The same applies to capillarisation, which can be used the day before a match, but also to supplement endurance training or to manage certain injuries (in consultation with the medical staff).
Pain Prevention and Management for Rugby
Objectives: To prevent ankle, knee and also shoulder sprains through specific strengthening work.
As rugby is a sport with a high risk of injury, we can also relieve certain types of pain.
Program: Preventing ankle sprains (see the sheet), TENS, muscle pain (cervical, lumbar, ischial…).
Instructions: Use TENS during the acute pain phase (severe pain such as acute tendinopathy) and the muscle pain program for the chronic phase (also for persistent muscle contractures). This list of routines is far from exhaustive, and there are still many possibilities:
- Specific strengthening of the hamstrings to prevent stretching.
- Biceps / Triceps strengthening (combined with dumbbells).
- Strengthening the pectoral muscles (combined with dumbbell bench press).
- Strengthening the adductor muscles (combined with elastic bands) to prevent pubalgia.
Do not ignore pain. Consult a doctor if you experience pain that is severe and/or lasts for too long.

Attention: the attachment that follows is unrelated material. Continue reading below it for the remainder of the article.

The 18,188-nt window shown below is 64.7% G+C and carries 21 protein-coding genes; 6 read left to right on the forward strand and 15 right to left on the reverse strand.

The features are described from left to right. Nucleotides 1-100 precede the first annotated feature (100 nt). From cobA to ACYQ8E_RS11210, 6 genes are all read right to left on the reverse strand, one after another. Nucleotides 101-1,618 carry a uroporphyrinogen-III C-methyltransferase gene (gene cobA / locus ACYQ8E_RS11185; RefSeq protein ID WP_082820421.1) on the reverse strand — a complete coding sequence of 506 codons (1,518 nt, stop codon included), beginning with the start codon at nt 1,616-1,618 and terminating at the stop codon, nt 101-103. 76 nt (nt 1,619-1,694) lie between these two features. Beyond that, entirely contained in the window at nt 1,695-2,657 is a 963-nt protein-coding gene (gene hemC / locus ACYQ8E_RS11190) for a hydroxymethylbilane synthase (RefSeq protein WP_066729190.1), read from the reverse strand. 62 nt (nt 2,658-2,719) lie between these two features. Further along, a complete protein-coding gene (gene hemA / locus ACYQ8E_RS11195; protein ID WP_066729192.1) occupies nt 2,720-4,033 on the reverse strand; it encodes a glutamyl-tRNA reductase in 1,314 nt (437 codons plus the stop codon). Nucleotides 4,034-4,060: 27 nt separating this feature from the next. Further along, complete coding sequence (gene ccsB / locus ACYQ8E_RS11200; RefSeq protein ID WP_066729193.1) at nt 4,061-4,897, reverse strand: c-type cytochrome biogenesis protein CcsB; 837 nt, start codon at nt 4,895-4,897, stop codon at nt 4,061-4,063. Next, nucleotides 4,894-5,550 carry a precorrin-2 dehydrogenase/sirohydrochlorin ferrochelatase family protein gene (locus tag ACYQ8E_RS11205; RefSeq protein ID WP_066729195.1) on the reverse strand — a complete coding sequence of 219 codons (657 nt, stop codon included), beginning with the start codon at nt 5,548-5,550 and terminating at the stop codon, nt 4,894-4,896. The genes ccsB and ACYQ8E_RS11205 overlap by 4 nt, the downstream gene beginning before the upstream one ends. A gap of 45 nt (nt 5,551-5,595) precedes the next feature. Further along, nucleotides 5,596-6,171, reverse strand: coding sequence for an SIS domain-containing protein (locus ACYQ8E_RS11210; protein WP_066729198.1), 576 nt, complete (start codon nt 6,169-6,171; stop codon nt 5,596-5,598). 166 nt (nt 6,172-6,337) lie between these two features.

Backed by clinical studies proving their effectiveness, Compex stimulators also belong to the category of Class II medical devices and meet the requirements of the European Medical Standard 93/42 EEC.
Compex - Always with you
We're on the side of athletes, amateurs and also ordinary people. From the search for better performance to post injury recovery, from post fatigue massage to pain treatment. At Compex, we have just one goal: people's well being.
To choose the one that's right for you, take a look at our buying guide.
Read our experts' advice on the official blog, catch the latest Compex news by subscribing to our newsletter. You can watch our videos on the YouTube channel and also follow us on Facebook and Instagram to stay up to date.